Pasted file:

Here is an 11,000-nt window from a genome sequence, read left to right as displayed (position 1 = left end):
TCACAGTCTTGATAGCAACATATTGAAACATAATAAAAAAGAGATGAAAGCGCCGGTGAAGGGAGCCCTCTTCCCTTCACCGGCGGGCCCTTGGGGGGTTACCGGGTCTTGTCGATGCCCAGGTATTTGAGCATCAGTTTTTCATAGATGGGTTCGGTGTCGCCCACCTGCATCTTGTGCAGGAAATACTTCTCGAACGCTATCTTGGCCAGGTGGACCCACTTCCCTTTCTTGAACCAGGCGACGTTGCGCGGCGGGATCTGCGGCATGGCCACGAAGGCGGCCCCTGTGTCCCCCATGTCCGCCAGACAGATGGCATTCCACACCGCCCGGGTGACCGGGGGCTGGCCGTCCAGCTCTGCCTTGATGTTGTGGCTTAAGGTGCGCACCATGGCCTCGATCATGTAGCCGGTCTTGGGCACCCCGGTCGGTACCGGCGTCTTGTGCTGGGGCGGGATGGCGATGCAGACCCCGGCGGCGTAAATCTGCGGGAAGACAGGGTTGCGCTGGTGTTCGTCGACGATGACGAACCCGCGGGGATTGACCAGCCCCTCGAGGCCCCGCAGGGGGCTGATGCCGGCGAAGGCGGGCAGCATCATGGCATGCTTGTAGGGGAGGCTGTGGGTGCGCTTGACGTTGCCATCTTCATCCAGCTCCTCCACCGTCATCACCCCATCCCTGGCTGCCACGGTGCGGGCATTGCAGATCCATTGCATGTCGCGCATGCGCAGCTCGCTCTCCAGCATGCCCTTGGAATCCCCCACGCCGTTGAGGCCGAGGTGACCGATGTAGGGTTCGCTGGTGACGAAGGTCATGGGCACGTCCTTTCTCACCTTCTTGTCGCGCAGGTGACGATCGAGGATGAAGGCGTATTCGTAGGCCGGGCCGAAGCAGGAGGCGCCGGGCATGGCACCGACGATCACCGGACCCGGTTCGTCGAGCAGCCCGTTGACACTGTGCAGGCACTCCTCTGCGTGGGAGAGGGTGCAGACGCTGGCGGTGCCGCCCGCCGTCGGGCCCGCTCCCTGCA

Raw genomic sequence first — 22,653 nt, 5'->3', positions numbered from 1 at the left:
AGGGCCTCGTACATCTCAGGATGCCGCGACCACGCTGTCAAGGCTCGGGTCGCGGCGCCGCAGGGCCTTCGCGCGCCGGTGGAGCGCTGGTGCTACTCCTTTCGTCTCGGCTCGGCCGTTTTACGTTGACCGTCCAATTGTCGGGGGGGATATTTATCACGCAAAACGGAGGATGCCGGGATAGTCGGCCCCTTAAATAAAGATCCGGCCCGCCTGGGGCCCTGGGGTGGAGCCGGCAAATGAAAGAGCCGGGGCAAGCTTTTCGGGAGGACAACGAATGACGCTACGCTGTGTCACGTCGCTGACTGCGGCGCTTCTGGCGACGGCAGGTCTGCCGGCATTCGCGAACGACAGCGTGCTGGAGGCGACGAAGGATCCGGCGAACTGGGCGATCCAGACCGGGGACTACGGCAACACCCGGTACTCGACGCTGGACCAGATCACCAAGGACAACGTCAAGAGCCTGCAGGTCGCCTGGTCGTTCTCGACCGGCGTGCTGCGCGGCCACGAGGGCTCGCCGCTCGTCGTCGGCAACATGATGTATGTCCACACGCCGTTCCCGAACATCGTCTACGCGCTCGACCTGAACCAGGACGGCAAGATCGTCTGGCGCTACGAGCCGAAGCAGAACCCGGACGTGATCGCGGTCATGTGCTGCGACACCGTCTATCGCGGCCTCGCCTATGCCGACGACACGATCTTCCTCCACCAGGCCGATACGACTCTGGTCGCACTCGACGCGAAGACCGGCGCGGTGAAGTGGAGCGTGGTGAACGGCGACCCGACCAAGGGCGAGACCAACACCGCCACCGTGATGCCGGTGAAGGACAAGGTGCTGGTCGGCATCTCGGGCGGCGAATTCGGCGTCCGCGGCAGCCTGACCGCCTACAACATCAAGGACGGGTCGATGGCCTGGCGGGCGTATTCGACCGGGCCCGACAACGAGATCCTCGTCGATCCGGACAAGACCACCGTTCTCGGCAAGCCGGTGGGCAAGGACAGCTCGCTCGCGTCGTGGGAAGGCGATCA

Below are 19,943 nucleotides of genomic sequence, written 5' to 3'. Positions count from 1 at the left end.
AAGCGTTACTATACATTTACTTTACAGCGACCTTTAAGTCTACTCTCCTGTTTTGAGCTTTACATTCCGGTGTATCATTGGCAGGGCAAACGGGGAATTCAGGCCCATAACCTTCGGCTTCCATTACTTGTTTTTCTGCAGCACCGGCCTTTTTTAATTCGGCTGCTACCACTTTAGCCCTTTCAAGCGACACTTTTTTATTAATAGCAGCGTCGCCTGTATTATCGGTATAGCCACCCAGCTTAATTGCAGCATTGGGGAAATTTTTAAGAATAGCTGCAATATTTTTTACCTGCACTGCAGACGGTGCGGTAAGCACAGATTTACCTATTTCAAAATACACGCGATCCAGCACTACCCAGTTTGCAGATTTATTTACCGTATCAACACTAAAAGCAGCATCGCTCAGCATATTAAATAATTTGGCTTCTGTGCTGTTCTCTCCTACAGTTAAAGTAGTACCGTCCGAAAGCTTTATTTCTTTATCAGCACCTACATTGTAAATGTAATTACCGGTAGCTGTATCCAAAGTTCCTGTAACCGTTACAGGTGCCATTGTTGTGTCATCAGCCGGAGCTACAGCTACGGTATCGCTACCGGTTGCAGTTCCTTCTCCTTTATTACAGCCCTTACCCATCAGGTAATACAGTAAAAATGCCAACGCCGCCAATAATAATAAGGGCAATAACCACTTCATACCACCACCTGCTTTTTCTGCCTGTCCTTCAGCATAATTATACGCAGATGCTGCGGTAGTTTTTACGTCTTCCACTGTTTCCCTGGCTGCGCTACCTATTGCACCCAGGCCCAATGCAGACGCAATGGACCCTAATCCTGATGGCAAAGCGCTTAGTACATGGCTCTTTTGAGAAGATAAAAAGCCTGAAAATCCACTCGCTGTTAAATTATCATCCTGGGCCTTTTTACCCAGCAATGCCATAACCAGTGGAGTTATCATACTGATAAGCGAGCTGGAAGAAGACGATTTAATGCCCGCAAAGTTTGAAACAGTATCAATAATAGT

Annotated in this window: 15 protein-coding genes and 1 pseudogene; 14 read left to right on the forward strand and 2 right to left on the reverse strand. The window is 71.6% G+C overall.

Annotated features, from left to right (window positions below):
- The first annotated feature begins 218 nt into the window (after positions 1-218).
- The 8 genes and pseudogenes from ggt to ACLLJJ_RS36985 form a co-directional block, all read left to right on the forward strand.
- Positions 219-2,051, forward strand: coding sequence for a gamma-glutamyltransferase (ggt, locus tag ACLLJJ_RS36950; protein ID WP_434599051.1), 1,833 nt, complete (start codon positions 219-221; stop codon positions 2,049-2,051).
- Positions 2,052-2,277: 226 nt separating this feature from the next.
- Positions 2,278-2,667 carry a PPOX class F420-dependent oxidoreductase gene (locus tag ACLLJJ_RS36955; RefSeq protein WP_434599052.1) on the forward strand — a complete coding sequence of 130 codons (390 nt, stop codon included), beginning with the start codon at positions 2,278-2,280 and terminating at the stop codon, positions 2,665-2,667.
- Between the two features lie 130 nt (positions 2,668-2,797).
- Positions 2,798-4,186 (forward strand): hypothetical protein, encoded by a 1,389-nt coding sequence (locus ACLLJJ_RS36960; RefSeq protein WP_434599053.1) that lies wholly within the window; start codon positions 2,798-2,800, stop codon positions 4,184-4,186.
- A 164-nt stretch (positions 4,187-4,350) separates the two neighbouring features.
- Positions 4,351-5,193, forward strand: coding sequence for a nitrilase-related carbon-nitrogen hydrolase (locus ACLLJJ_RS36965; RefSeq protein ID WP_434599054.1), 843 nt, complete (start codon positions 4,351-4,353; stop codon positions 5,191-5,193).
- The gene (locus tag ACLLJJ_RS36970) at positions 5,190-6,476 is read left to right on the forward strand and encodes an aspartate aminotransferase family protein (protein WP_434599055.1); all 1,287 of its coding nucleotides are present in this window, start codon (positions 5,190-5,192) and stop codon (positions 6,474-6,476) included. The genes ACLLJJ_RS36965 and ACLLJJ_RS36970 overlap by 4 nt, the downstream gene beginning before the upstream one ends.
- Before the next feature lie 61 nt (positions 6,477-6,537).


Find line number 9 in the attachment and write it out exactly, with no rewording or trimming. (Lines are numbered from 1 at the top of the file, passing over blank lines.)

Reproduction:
- The first annotated feature begins 218 nt into the window (after positions 1-218).